In 2020, the city’s response to the uprisings was marked by brutal police repression, even as the governor of Georgia deployed the National Guard. Police were deployed to quash protests, often trapping protesters in Atlanta’s famous Centennial Olympic Park before shipping them off to the closest jail. Using tear gas, rubber bullets, and sheer force, police injured and arrested protesters throughout the summer. During just two weeks of demonstrations, police arrested roughly 600 people, cycling hundreds through already overcrowded jails in the middle of a deadly pandemic.
The Bottoms administration’s response to Brooks’s death — a mix of superficial proposals and police repression — was more evidence that the old ways were not working. After convening an advisory council to issue emergency recommendations on use-of-force policies for the Atlanta police, the mayor cherry-picked just under half of the suggestions, generally electing to investigate or study rather than substantively address the issues that led to Brooks’s death. Even as the call to defund the police reached the mainstream, Bottoms’s administration insisted instead on the need for additional training and protocols. But as protesters in the streets made clear, these reforms as envisioned and practiced by the city had failed to stem the violence.
Rolfe, Brooks’s killer, was himself evidence of tepid reform’s inability to resolve the crisis. Indeed, on paper, he is the “ideal” modern, reformed officer. He had reportedly undergone 2,000 hours of training, including sessions on de-escalation tactics, cultural-awareness training, and instruction on use of deadly force. None of this preparation stopped him from killing Rayshard Brooks.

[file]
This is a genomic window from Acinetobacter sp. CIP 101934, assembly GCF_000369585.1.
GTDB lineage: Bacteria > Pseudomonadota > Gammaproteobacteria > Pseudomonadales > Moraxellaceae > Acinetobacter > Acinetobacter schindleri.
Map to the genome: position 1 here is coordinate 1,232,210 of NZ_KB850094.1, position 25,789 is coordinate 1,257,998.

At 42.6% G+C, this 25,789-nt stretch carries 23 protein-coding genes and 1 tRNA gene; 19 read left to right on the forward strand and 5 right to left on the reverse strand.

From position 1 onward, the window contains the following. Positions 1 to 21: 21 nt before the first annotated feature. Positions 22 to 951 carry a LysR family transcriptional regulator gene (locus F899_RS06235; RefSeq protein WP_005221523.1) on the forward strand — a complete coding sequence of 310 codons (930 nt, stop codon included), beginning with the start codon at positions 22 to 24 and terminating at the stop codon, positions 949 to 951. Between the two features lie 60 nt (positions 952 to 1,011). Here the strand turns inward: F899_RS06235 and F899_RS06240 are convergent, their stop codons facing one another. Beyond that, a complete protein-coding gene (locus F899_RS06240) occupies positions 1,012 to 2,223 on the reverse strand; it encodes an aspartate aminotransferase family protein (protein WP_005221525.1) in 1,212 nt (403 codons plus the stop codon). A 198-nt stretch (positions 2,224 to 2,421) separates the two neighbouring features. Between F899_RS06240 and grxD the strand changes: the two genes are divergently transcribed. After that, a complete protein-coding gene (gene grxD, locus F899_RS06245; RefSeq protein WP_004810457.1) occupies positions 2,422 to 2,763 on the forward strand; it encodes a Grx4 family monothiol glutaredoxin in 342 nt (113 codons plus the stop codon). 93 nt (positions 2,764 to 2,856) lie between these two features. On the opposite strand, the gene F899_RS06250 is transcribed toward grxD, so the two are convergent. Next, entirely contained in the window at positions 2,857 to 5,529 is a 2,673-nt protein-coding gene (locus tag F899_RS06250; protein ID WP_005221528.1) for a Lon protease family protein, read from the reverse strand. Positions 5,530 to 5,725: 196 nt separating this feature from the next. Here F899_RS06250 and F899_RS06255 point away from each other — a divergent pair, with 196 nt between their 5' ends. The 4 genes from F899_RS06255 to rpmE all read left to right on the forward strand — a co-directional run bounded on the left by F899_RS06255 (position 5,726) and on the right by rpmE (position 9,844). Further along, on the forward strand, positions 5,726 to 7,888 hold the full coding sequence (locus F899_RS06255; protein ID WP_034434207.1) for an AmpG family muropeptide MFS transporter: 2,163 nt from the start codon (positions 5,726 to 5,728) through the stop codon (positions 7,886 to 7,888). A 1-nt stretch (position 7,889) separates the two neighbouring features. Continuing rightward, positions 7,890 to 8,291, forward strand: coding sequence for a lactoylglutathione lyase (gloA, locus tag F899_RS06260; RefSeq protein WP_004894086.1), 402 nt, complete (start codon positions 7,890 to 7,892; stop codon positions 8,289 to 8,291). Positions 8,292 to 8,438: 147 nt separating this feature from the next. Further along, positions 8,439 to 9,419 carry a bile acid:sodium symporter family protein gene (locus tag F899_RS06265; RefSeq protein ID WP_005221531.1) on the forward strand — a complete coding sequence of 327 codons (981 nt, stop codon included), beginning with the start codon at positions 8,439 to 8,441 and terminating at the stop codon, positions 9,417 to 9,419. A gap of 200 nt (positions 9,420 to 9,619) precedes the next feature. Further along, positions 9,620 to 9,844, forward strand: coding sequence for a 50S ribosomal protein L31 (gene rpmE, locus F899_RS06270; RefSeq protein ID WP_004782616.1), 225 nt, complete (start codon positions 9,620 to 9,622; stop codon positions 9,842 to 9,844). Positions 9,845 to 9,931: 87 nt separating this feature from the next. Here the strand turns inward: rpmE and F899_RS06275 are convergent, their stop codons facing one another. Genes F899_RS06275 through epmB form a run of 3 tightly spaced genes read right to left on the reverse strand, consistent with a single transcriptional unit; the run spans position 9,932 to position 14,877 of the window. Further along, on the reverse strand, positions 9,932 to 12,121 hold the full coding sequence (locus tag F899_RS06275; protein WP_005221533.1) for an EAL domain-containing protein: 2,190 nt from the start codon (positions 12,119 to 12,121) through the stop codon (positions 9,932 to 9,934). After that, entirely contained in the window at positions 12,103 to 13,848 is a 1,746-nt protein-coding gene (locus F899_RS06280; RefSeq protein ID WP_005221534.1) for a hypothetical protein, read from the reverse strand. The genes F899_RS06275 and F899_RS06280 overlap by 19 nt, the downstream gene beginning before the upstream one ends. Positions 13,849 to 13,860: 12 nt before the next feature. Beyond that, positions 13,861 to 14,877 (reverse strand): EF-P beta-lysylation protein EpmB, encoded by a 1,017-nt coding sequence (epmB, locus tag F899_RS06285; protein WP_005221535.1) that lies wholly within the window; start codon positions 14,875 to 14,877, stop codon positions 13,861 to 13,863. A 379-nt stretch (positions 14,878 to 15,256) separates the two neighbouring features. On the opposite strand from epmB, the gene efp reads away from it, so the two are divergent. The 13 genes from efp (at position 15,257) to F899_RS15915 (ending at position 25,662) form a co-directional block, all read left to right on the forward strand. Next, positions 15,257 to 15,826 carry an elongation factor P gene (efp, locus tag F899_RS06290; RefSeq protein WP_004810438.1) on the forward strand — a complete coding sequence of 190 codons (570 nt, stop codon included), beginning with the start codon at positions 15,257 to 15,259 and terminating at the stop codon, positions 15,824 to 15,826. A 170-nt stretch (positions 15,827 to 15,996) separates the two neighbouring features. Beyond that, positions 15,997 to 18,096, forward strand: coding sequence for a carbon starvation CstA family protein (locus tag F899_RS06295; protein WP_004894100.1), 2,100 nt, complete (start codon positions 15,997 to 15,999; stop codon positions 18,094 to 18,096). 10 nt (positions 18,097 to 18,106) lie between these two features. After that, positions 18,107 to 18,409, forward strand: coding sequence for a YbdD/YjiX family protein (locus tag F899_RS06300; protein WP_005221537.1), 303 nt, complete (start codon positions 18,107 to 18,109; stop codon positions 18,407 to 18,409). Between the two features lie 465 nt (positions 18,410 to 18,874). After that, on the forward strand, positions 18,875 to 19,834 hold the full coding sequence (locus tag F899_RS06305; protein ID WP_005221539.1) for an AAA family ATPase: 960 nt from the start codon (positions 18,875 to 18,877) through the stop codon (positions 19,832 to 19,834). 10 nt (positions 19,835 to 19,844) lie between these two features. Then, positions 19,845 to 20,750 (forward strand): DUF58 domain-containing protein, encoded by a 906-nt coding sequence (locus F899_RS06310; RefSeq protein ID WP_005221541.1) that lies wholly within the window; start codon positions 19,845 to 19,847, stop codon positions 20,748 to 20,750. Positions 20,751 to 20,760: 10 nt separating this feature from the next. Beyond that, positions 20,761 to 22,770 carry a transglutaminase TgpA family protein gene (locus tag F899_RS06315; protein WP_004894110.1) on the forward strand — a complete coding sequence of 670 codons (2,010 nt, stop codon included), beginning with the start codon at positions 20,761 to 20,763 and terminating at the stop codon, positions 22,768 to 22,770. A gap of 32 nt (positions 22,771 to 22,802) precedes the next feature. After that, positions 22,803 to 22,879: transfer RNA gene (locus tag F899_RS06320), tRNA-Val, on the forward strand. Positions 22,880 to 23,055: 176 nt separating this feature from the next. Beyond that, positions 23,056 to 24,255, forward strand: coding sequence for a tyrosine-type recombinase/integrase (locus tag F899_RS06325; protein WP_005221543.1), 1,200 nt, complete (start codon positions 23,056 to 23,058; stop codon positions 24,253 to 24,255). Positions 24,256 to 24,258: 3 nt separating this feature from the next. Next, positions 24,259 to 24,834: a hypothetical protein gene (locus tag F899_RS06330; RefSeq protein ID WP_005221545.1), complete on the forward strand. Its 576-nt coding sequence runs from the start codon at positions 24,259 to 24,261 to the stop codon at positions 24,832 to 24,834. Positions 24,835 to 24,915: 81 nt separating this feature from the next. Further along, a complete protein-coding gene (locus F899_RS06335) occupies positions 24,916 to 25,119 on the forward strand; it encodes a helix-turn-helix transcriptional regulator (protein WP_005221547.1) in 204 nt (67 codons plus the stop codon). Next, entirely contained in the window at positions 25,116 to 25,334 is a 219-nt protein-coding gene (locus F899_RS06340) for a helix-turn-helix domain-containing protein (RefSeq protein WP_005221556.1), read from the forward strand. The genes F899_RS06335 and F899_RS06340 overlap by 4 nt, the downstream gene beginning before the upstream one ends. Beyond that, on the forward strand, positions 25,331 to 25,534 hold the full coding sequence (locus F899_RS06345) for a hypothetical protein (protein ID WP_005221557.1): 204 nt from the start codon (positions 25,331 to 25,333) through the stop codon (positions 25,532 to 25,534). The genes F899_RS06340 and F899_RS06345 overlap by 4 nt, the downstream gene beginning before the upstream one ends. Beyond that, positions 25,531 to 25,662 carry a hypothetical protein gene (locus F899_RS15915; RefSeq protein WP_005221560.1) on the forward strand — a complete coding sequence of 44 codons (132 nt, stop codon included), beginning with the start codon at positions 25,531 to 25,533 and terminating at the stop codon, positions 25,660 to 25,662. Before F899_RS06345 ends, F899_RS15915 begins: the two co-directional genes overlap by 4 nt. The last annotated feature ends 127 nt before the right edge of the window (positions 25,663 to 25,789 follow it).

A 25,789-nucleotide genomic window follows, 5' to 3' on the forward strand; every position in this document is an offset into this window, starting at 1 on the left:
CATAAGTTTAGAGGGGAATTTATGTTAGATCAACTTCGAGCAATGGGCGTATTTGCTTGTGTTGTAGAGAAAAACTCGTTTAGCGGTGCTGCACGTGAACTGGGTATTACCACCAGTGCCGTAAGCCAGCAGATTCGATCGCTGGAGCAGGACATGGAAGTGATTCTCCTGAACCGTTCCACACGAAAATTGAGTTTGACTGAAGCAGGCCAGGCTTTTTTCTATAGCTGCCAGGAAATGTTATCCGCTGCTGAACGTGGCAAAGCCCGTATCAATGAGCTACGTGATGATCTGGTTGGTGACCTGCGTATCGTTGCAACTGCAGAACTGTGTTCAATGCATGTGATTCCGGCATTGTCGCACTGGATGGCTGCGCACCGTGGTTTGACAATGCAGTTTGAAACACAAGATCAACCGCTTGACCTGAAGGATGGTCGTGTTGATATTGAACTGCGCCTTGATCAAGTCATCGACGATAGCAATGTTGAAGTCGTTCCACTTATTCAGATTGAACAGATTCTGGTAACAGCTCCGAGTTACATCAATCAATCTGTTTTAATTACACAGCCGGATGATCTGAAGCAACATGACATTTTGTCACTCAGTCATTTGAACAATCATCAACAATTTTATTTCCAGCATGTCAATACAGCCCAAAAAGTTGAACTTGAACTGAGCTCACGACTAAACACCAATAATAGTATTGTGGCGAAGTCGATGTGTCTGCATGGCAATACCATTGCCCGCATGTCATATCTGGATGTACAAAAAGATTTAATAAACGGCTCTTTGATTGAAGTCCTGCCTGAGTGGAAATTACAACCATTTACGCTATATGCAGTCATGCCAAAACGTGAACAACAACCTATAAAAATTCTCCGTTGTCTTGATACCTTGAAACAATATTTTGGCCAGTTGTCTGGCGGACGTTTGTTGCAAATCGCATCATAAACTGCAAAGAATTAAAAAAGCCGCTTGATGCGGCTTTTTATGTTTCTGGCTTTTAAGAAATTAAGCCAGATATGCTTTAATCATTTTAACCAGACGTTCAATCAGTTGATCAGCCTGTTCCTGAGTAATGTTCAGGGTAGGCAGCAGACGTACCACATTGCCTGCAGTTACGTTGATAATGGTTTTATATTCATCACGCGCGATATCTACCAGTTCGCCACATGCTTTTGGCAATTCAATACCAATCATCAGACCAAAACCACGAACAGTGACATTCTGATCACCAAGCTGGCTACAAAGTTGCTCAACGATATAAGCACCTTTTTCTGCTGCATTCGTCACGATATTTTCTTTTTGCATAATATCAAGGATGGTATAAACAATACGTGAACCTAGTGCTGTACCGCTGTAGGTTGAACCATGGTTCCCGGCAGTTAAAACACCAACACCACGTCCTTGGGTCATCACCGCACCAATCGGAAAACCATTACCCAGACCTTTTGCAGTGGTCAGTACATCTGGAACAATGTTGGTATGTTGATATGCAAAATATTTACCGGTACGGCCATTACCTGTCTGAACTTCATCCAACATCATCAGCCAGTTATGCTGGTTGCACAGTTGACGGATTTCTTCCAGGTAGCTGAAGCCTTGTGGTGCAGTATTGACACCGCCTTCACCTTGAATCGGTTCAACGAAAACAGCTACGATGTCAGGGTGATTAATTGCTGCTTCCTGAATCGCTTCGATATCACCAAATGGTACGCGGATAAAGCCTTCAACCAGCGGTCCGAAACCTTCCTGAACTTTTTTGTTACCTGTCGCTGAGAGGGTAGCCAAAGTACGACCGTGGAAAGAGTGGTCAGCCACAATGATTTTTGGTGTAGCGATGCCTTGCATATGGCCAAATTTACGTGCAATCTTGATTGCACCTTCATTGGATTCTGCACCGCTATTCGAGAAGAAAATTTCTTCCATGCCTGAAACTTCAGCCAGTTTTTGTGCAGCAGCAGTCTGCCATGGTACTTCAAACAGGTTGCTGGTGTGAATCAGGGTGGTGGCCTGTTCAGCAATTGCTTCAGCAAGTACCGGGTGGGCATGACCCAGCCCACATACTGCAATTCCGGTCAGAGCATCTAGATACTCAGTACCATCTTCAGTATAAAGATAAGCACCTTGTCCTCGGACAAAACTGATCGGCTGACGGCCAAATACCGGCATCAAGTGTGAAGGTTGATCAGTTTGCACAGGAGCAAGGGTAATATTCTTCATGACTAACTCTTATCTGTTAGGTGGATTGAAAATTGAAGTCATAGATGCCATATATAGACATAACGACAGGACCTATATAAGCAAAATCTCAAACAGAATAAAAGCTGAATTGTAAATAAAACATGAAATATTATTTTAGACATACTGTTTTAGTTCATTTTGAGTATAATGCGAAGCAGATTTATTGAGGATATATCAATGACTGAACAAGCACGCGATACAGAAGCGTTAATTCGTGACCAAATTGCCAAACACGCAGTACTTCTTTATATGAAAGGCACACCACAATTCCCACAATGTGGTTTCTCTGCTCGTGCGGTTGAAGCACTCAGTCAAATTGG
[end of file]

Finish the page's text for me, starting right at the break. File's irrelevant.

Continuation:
Most recently, in 2021, Mayor Bottoms’s administration worked closely with the Atlanta Police Foundation — one of policing’s fiercest defenders in Atlanta — to create plans for a police training facility, named “Cop City” by organizers who rose up to fight it. If built, Cop City would require the partial destruction of critical green space in Atlanta and far outstrip the training facilities of the much larger L.A. and New York police departments. As one of Bottoms’s last major projects before leaving office, Cop City would expand the footprint of policing in Atlanta just one year after mass protests calling to defund the police.
Even still, hope remains. Organizers continue to build support for alternatives to policing, pick up electoral wins, practice mutual aid, and form creative coalitions to meet the moment, while ongoing protests send a clear message: As long as political leadership relies on policing to resist, sidestep, and quash demands for transformation, police will continue to kill, and cities will continue to burn.